So researchers in Japan have built a prototype electric fork that uses electrical stimulation to simulate the taste of salt.
Designed and engineered using the research on electric flavoring at the University of Tokyo’s Rekimoto Lab, the battery-powered fork features a conductive handle that completes a circuit when the tines make contact with a diner’s tongue, electrically stimulating their taste buds.
The prototype fork, which was built from just $18 worth of electronics, creates the sensation of both salty and sour, and has adjustable levels of stimulation, given that everyone has unique taste buds. When pushed too far, though, the fork can produce an unpleasant metallic taste in the mouth. So if it’s ever commercialized, there will need to be an initial calibration procedure to ensure a pleasant and tasty dining experience, without going so far as to cause physical discomfort.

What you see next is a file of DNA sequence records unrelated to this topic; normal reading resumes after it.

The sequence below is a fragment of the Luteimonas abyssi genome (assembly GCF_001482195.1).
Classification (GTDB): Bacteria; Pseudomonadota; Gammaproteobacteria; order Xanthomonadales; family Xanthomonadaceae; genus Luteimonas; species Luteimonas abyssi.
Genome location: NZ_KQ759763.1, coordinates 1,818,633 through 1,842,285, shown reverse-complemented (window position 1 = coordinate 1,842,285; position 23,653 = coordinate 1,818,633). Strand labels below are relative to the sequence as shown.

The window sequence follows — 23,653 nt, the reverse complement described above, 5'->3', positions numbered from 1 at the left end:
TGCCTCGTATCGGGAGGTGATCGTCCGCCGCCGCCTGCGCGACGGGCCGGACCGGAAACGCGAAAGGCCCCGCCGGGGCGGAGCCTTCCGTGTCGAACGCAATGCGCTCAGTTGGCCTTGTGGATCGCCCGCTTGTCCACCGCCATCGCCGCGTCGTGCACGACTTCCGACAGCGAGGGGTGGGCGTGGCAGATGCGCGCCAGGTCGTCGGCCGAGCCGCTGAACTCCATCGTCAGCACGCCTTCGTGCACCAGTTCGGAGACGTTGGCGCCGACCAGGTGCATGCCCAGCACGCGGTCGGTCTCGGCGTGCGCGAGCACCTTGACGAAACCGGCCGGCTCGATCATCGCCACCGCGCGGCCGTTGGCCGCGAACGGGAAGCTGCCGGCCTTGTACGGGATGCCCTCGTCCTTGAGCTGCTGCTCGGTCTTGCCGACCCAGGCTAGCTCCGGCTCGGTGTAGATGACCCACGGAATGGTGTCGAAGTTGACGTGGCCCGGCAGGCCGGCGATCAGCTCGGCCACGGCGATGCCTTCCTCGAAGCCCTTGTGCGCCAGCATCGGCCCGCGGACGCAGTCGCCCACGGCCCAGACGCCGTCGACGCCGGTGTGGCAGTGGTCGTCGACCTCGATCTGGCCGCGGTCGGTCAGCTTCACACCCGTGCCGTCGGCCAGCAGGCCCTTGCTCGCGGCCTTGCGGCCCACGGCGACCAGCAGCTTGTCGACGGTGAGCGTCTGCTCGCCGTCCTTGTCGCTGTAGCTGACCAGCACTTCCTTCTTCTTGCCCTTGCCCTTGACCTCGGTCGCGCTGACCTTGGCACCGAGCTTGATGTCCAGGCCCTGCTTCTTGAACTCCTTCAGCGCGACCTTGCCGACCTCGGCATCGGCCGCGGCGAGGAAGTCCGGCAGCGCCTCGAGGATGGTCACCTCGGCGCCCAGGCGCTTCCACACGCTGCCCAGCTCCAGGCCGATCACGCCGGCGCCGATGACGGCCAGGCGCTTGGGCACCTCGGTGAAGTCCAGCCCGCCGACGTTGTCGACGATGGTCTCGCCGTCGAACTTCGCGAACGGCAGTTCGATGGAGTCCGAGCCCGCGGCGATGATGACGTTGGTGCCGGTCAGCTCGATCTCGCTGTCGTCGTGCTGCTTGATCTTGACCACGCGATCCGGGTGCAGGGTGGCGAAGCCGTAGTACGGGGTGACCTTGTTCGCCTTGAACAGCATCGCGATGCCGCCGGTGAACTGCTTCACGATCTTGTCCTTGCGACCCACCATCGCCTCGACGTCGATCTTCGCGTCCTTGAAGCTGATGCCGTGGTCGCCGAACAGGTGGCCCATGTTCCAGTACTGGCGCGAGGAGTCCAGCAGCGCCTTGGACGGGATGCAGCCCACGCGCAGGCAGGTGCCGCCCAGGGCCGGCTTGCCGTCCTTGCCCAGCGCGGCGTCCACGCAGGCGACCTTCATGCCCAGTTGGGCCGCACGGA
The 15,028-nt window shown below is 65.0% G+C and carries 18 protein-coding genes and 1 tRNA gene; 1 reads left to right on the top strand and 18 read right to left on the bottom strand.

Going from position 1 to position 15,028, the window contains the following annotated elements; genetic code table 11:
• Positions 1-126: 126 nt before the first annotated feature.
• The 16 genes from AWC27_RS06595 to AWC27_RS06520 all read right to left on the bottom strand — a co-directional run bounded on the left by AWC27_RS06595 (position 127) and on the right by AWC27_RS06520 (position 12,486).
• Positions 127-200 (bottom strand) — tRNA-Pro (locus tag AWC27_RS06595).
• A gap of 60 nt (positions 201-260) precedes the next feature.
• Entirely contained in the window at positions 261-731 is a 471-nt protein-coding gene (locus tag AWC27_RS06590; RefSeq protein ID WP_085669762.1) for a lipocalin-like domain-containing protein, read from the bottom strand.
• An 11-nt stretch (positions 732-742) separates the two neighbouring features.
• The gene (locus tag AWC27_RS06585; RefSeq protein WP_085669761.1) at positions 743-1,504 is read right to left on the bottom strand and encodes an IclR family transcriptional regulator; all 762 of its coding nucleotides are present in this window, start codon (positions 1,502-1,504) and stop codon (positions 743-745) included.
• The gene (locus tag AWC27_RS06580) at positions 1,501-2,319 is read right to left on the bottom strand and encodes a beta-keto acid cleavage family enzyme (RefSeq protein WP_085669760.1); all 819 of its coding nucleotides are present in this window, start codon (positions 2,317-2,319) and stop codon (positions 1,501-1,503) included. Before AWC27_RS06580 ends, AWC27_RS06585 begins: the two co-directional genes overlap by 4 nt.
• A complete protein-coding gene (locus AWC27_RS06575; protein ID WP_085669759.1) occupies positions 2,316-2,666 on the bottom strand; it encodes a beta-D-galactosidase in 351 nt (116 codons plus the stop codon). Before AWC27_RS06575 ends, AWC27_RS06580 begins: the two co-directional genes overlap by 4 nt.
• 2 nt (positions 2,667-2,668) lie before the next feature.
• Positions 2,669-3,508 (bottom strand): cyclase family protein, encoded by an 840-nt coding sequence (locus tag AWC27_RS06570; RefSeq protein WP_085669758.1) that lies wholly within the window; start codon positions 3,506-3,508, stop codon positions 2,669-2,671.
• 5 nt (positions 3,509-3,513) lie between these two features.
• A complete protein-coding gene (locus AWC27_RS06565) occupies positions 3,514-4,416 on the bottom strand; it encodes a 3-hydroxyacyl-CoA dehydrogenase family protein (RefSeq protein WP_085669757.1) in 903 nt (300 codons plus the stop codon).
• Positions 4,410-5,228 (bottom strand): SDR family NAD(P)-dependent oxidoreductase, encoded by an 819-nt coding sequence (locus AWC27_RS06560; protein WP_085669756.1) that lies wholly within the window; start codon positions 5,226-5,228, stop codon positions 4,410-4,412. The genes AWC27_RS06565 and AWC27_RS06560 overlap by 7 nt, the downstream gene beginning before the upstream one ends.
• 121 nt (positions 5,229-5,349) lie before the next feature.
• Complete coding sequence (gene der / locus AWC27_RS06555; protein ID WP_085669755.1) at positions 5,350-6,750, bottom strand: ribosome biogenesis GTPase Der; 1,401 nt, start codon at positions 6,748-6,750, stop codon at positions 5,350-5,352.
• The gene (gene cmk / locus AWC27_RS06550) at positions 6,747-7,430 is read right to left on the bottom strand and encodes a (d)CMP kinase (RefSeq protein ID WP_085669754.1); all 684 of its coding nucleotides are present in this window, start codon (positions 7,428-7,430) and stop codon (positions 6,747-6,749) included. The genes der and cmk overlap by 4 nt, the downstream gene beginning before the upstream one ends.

One researcher described testing the fork by eating a salt-free "tonkatsu" pork cutlet with salt-free sour sauce – and found that pressing the button made the pork more salty and the sauce more sour, although pushing it up to too high a level made it taste metallic.
Technology and saves. Awesome!!!